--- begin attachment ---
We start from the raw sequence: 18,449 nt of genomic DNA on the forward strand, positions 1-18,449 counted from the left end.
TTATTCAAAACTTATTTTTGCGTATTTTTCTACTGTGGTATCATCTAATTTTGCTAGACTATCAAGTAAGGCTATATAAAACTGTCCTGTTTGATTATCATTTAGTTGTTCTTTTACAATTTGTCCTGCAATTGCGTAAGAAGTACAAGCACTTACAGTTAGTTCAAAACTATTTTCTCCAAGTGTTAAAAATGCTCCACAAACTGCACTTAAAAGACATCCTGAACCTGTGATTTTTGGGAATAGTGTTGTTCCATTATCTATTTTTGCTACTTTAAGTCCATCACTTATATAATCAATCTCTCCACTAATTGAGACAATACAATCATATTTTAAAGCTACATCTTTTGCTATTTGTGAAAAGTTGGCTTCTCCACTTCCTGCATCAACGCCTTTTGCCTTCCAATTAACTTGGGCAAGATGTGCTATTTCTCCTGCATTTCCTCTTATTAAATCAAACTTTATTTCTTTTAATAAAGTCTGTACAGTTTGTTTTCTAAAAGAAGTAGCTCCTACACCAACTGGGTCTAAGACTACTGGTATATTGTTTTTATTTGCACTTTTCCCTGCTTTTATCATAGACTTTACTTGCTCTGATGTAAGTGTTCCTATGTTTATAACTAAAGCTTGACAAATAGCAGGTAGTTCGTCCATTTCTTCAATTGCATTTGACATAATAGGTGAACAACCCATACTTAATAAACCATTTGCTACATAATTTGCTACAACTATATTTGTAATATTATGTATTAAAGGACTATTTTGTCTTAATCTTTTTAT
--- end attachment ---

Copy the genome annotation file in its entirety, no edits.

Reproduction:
We start from the raw sequence: 18,449 nt of genomic DNA on the forward strand, positions 1-18,449 counted from the left end.
TTATTCAAAACTTATTTTTGCGTATTTTTCTACTGTGGTATCATCTAATTTTGCTAGACTATCAAGTAAGGCTATATAAAACTGTCCTGTTTGATTATCATTTAGTTGTTCTTTTACAATTTGTCCTGCAATTGCGTAAGAAGTACAAGCACTTACAGTTAGTTCAAAACTATTTTCTCCAAGTGTTAAAAATGCTCCACAAACTGCACTTAAAAGACATCCTGAACCTGTGATTTTTGGGAATAGTGTTGTTCCATTATCTATTTTTGCTACTTTAAGTCCATCACTTATATAATCAATCTCTCCACTAATTGAGACAATACAATCATATTTTAAAGCTACATCTTTTGCTATTTGTGAAAAGTTGGCTTCTCCACTTCCTGCATCAACGCCTTTTGCCTTCCAATTAACTTGGGCAAGATGTGCTATTTCTCCTGCATTTCCTCTTATTAAATCAAACTTTATTTCTTTTAATAAAGTCTGTACAGTTTGTTTTCTAAAAGAAGTAGCTCCTACACCAACTGGGTCTAAGACTACTGGTATATTGTTTTTATTTGCACTTTTCCCTGCTTTTATCATAGACTTTACTTGCTCTGATGTAAGTGTTCCTATGTTTATAACTAAAGCTTGACAAATAGCAGGTAGTTCGTCCATTTCTTCAATTGCATTTGACATAATAGGTGAACAACCCATACTTAATAAACCATTTGCTACATAATTTGCTACAACTATATTTGTAATATTATGTATTAAAGGACTATTTTGTCTTAATCTTTTTAT